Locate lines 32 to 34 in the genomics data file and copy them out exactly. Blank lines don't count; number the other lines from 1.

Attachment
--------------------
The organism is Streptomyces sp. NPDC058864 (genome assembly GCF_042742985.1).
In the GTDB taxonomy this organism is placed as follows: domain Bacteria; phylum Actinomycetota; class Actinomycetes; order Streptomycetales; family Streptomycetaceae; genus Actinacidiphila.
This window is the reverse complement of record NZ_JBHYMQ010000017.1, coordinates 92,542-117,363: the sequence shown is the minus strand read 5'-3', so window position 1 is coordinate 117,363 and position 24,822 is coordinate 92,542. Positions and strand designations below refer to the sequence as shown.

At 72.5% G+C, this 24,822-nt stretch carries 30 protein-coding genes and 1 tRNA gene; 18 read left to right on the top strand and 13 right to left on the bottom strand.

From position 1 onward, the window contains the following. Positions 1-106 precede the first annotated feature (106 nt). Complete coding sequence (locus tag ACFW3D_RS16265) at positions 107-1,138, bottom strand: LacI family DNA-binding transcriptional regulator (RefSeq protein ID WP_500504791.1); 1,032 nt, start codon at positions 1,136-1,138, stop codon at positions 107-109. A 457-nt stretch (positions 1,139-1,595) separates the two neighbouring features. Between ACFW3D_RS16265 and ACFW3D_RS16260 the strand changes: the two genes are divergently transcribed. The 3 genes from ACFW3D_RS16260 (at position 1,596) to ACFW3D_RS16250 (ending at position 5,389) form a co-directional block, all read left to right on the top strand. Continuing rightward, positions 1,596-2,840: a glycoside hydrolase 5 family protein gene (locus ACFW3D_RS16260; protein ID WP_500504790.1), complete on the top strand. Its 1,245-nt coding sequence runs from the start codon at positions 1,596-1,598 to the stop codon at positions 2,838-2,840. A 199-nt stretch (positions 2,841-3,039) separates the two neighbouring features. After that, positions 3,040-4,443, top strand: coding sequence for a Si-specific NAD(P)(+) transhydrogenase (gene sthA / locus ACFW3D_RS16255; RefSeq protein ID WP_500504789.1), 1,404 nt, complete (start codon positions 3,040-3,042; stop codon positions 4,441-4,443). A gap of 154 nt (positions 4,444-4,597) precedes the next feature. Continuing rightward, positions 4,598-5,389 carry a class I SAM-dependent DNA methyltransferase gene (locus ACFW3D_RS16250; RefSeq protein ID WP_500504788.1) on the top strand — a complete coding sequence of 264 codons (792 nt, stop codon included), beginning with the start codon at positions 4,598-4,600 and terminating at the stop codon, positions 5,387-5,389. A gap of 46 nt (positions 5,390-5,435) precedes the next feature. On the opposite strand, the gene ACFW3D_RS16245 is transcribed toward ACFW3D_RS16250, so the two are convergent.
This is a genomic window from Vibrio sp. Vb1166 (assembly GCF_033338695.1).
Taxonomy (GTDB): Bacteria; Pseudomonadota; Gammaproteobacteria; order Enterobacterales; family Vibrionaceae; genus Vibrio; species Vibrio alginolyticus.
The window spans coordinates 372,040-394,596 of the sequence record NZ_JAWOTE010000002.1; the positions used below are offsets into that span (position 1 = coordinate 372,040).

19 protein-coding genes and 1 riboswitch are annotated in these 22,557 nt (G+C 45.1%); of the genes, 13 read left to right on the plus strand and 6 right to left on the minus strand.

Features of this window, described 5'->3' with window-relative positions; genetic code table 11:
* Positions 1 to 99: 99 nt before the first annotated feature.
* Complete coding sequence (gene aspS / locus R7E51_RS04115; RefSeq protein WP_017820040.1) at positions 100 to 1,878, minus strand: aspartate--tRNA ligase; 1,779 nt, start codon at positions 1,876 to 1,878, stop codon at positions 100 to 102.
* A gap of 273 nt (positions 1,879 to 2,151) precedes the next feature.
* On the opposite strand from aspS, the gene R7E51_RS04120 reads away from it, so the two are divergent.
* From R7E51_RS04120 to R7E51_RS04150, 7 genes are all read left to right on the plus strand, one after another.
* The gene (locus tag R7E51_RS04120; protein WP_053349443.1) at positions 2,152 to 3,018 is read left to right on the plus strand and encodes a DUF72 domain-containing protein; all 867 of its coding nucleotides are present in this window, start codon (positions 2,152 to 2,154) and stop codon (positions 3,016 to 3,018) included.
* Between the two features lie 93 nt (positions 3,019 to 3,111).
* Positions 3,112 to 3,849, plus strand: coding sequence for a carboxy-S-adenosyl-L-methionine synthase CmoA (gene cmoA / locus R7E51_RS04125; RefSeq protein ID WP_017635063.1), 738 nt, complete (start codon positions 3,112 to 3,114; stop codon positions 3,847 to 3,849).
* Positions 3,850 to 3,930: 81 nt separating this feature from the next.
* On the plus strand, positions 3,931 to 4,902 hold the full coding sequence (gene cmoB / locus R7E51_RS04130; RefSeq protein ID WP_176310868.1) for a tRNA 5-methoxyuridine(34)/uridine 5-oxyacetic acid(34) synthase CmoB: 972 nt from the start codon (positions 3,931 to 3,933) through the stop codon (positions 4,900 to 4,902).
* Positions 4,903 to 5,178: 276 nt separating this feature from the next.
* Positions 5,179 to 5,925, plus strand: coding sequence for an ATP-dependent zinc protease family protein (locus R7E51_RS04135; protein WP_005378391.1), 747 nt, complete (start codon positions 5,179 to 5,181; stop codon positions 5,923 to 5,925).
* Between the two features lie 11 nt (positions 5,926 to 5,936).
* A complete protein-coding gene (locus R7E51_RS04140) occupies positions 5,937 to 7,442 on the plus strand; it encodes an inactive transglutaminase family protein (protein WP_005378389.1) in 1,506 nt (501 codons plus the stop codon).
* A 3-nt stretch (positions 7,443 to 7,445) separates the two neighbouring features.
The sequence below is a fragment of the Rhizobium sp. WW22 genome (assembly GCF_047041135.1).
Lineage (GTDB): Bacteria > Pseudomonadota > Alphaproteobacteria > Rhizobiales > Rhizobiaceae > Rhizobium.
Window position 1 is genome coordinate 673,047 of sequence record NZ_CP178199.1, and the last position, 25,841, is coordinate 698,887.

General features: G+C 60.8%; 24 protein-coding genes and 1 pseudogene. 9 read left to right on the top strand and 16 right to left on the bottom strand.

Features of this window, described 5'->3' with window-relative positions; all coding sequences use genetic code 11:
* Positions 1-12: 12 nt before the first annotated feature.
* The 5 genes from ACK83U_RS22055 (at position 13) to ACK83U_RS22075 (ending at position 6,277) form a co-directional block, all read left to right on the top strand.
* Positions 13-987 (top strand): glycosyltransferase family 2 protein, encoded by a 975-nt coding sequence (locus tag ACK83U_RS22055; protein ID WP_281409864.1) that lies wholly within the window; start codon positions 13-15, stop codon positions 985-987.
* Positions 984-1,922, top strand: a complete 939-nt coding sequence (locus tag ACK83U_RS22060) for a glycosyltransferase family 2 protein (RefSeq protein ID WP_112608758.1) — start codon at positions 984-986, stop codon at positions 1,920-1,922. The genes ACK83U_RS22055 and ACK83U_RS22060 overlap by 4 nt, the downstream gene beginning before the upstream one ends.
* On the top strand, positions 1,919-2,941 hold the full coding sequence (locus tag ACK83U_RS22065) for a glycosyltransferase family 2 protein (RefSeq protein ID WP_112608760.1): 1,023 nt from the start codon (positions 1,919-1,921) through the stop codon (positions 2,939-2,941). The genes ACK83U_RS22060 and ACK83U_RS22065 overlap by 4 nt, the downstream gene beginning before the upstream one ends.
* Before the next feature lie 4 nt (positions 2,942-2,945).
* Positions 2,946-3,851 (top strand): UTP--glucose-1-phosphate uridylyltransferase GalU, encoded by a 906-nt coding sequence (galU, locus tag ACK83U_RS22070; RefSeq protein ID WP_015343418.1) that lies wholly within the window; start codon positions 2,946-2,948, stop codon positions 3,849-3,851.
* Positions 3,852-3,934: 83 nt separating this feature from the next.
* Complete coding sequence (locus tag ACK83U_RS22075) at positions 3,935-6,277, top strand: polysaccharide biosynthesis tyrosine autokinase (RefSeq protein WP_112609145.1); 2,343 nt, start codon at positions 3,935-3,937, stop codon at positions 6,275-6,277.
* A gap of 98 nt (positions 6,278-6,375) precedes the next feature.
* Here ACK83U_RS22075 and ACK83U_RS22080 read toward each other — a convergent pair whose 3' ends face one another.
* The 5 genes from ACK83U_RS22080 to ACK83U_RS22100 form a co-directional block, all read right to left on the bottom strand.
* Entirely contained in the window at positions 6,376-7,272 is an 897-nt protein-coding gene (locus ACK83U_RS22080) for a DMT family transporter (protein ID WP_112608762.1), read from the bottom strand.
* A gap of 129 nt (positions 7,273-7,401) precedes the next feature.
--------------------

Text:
* The 5 genes from ACK83U_RS22055 (at position 13) to ACK83U_RS22075 (ending at position 6,277) form a co-directional block, all read left to right on the top strand.
* Positions 13-987 (top strand): glycosyltransferase family 2 protein, encoded by a 975-nt coding sequence (locus tag ACK83U_RS22055; protein ID WP_281409864.1) that lies wholly within the window; start codon positions 13-15, stop codon positions 985-987.
* Positions 984-1,922, top strand: a complete 939-nt coding sequence (locus tag ACK83U_RS22060) for a glycosyltransferase family 2 protein (RefSeq protein ID WP_112608758.1) — start codon at positions 984-986, stop codon at positions 1,920-1,922. The genes ACK83U_RS22055 and ACK83U_RS22060 overlap by 4 nt, the downstream gene beginning before the upstream one ends.